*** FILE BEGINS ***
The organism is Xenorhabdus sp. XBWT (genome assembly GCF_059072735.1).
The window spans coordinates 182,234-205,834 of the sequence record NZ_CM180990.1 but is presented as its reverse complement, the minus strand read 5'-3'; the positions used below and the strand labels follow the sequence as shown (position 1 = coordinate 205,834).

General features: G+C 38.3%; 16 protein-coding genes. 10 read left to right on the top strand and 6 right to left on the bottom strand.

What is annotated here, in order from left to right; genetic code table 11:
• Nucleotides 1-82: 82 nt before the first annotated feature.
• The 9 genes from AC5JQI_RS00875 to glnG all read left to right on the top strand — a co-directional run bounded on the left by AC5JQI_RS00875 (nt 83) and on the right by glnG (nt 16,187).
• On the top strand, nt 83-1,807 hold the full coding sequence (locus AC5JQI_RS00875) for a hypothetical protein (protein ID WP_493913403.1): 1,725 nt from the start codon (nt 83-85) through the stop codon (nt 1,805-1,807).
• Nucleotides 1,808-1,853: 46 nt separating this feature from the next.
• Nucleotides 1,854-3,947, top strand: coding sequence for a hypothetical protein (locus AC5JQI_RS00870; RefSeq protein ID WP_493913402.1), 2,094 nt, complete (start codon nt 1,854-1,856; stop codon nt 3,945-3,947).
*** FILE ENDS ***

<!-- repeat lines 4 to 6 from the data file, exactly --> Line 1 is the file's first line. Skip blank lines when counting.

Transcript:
What is annotated here, in order from left to right; genetic code table 11:
• Nucleotides 1-82: 82 nt before the first annotated feature.
• The 9 genes from AC5JQI_RS00875 to glnG all read left to right on the top strand — a co-directional run bounded on the left by AC5JQI_RS00875 (nt 83) and on the right by glnG (nt 16,187).